1. Prepare by soaking the rice the previous night. The purpose of soaking the rice is to make it more digestible. Most grains, beans, lentils etc, have anti-nutrients like phytic acid that make them very tough for our digestive system.
2. Rinse the rice and use new water to cook it.
3. In a saucepan heat the coconut oil and sauté the finely chopped onion.
4. Add the rice and cook for an additional minute.
5. Add 2 cups of hot water, sea salt and let the water and rice boil. Cook on high heat until most of the water has evaporated and you can see the rice on the surface.
6. Turn down the heat and cover.
7. Cook for an additional 15 minutes or until rice is completely cooked. Some people like rice al dente. Some like it more tender. Depending on preference, cook your rice for 15 to 20 minutes.
8. Let the rice cool and put it in a big bowl.
9. Mix in the rest of the ingredients, including the ones for the dressing.
10. Mix well and serve to enjoy.
For this recipe I like making the burgers the size of sliders to be able to plate them on a leaf of romaine lettuce (as shown in the video).
With the quantities of ingredients displayed, you can prepare 10 to 12 sliders. Two sliders with all the toppings make a decent sized main course.
If you are making full size burgers, the recipe yields 4 to 5 burgers.
- 2 tablespoons ghee or coconut oil
- 1 medium yellow or white onion, small diced
- 300 grams (or 12 ounces) baby kale and baby spinach
- ¼ teaspoon sea salt
- 1 pound ground beef
- 4 tablespoons tamari
- 1 tablespoon paprika
1. Place a sauté pan on the stove on medium heat. Add a tablespoon of coconut oil or ghee and let it melt.
2. Add the chopped onions and the salt. Sauté for about 3 minutes or until translucent.
3. Add the greens and sauté until they are completely wilted. Fold the veggies in while reducing to be able to fit them all in the pan. Turn off the heat and set aside. Let cool.
4. Once the veggies have cooled down, place them on a cutting board. With a chef’s knife, chop them very small.
5. In a bowl combine the ground beef, tamari, and paprika.
6. Add the chopped greens to the bowl with the beef. Mix until completely integrated.
7. Form your sliders or burgers depending on what size you are looking for.
8. In a separate sauté pan heat 1 tablespoon ghee or coconut oil on medium heat. Allow it to melt.
9. Place the burgers in the pan and fry each side for about 2 to 3 minutes depending on the size.
10. Turn off the heat and let the burgers rest for 3 minutes in the pan before serving. This helps recuperate some of the juices lost during the process of cooking.
They are now ready to serve. We highly recommend plating them with the toppings showed in the video:
- leaf of romaine lettuce
- slice of tomato
- slice of avocado
- 2 tablespoons of caramelized onions
- blue cheese crumbles
We hope you enjoy them.
Anyone who knows me is aware caramelized onions are one of my favorite things to add to pretty much any dish. I love the texture, color, smell, mouth feel, … everything. They are just so delicious and rich. Caramelized onions are also perfect for someone with a sweet tooth like me. Fortunately, if made properly they don’t need any added sugar to caramelize.
I’m not kidding when I say I would add them to everything possible: salads, a grilled chicken breast, a soup, a wrap, on top of eggs, on fish, on top of stews. Stay tuned for Thursday’s video recipe where Juno and I show you how to prepare Spinach, Kale, and Beef burgers topped with these delicious caramelized onions.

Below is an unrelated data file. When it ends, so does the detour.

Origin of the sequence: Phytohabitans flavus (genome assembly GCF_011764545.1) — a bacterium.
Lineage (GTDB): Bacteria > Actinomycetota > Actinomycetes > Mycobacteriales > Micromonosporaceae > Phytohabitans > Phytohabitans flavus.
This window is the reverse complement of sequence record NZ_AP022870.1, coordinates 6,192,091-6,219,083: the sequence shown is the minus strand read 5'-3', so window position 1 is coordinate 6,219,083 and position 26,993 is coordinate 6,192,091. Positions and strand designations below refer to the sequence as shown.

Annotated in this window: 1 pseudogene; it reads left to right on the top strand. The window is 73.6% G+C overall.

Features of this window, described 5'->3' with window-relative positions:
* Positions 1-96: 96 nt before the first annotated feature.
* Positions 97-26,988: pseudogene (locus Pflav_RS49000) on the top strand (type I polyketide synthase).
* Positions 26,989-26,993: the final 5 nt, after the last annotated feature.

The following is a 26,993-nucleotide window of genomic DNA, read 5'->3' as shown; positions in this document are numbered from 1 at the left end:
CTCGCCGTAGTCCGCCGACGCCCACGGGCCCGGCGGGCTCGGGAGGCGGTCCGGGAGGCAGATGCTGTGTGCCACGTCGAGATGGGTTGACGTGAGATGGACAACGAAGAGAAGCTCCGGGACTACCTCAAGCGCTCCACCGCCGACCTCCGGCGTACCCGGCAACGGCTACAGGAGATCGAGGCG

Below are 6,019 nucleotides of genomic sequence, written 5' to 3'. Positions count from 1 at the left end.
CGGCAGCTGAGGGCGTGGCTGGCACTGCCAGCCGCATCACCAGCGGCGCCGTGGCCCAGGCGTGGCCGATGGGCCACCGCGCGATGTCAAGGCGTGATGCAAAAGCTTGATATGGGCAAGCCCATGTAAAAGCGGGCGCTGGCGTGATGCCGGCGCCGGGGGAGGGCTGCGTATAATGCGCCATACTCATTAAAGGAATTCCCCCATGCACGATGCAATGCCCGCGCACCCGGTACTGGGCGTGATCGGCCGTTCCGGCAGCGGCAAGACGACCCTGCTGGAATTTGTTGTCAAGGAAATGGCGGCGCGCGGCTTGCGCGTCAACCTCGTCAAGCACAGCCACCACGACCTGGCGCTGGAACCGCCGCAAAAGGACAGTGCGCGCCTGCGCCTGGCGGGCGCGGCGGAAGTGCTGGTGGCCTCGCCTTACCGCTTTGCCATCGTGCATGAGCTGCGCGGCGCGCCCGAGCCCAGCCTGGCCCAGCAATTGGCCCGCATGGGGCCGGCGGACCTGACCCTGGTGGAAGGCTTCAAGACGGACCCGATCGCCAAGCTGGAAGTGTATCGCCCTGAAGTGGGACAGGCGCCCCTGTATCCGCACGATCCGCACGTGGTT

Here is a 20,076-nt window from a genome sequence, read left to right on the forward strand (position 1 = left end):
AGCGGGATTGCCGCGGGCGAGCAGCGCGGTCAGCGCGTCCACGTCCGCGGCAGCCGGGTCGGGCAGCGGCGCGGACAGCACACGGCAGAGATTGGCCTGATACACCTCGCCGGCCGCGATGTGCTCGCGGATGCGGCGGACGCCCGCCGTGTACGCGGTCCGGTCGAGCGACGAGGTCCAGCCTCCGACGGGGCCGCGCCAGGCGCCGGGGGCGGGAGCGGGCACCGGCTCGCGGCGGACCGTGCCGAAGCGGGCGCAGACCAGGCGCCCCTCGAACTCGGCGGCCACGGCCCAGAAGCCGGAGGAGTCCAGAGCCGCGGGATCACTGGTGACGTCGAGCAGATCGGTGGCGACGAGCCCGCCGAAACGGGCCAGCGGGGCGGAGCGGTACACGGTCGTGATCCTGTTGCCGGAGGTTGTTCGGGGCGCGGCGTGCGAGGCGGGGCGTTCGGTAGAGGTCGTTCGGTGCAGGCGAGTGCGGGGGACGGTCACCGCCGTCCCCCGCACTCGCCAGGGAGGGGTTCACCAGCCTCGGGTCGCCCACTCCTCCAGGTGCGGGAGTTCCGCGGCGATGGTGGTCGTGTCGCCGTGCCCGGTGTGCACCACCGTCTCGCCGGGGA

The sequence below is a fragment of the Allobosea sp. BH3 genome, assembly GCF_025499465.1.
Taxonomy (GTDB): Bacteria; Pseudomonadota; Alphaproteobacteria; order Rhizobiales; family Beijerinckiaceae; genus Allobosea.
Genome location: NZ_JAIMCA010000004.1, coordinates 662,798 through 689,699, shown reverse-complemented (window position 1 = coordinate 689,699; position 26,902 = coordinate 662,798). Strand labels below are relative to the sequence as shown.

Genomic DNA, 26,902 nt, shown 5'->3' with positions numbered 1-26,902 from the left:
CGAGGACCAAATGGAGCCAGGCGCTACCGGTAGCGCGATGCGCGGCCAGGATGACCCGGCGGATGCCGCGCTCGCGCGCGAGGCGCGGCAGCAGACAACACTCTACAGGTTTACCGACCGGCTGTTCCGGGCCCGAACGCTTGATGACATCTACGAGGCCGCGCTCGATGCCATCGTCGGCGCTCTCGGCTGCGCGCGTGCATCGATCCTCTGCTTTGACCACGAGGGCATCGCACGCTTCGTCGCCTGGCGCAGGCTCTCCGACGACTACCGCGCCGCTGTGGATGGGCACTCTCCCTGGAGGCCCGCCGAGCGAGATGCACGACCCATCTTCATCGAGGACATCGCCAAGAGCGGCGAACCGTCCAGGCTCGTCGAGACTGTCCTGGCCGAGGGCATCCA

- 2 large yellow or white onions thinly sliced (émincé)
- 1 tablespoon ghee
- ¼ teaspoon sea salt
- water as needed
1. Place a medium sauté pan on the stove on medium high heat.
2. Add the ghee to the pan and let it melt.
3. Add the onions and immediately add half of the salt (reserve the rest for the end as needed). It is important to add the salt as soon as you put the onions on the pan since the salt is what helps release the juices of the onion.
4. Once you’ve added the onions and salt, turn the heat to medium low.
5. Let the onions cook for about 15 minutes stirring occasionally. If the pan starts turning brown on the bottom add a tablespoon of water to deglaze. The browning occurs due to the sugars released by the onions. By deglazing you are reincorporating those sugars into the onions and also giving them that beautiful auburn color apparent when they are done.
Cooking time may vary according to the size of the onions.
If you want to make a bigger batch to keep in the fridge use a little mix of water and butter to reheat.
Enjoy and Salud!
Olga and Juno from Juno Health and Wellness walk you through the preparation of sugar-free and grain-free muffins.
Sugar and Grain free Muffins Recipe
-3 ripe bananas (preferably big size)
-2 tablespoons ghee or coconut oil
-1 tablespoon ground cinnamon
-1 tablespoon vanilla extract
-1 teaspoon baking powder
-2 tablespoons apple cider vinegar
-4 tablespoons ground flax
-1/2 cup coconut flour
-1/4 cup cashew flour
Preheat the oven to 350 degrees Fahrenheit.
In a medium bowl, mash the bananas with a fork.
Add the cinnamon, vanilla extract and the eggs. Beat with an electric beater for 1 minute. Add the coconut oil or ghee and beat for another 2 minutes until the mixture shows lots of bubbles. (Incorporation of air).
Set the electric beater aside.
Add the coconut flour to the bowl and fold in to the mix with a fork. Then add the cashew flour and do the same.
Add the baking powder and apple cider vinegar. Mix well.
Put the muffin batter into muffin or cupcake molds and bake for about 20-25 minutes.
Top with creme fraiche and berries and enjoy.